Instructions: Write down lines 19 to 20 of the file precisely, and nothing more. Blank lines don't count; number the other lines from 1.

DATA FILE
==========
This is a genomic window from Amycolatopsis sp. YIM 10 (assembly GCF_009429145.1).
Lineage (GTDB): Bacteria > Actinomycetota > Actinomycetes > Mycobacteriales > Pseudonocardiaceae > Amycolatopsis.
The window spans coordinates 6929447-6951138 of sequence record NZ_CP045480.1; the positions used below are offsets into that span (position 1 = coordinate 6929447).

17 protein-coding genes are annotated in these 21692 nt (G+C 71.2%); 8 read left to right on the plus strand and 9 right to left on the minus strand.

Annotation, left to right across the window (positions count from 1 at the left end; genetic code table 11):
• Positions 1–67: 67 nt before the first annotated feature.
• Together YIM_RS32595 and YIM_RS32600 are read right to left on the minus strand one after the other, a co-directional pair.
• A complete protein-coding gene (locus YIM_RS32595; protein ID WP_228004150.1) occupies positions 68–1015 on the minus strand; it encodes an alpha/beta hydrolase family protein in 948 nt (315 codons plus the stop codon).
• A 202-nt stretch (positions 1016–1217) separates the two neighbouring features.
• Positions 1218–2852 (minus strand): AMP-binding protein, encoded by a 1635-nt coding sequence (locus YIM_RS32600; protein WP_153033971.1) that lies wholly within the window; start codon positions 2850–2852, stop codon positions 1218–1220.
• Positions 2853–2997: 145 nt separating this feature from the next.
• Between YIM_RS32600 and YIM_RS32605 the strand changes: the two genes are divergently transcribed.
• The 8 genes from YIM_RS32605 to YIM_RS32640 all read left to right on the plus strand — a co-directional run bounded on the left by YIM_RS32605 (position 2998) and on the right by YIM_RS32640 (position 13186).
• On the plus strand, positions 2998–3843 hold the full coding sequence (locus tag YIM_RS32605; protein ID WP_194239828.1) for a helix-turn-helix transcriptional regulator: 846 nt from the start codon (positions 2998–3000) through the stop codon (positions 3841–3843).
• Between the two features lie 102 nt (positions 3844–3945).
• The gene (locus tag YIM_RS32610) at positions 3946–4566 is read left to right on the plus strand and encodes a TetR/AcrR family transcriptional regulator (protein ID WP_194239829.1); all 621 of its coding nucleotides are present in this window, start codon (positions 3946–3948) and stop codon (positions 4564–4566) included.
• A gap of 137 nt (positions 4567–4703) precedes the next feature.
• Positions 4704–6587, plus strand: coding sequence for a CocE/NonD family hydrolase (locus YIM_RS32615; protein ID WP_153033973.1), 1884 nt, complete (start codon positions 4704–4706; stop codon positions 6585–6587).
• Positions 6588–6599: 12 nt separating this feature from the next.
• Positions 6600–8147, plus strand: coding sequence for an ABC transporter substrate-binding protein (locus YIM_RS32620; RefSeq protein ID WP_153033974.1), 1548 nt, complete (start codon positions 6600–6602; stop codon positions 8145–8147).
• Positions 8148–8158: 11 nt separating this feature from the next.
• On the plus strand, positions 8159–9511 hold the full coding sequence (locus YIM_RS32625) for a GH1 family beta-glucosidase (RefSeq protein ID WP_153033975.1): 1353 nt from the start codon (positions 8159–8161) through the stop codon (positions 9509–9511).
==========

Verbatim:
• Positions 6588–6599: 12 nt separating this feature from the next.
• Positions 6600–8147, plus strand: coding sequence for an ABC transporter substrate-binding protein (locus YIM_RS32620; RefSeq protein ID WP_153033974.1), 1548 nt, complete (start codon positions 6600–6602; stop codon positions 8145–8147).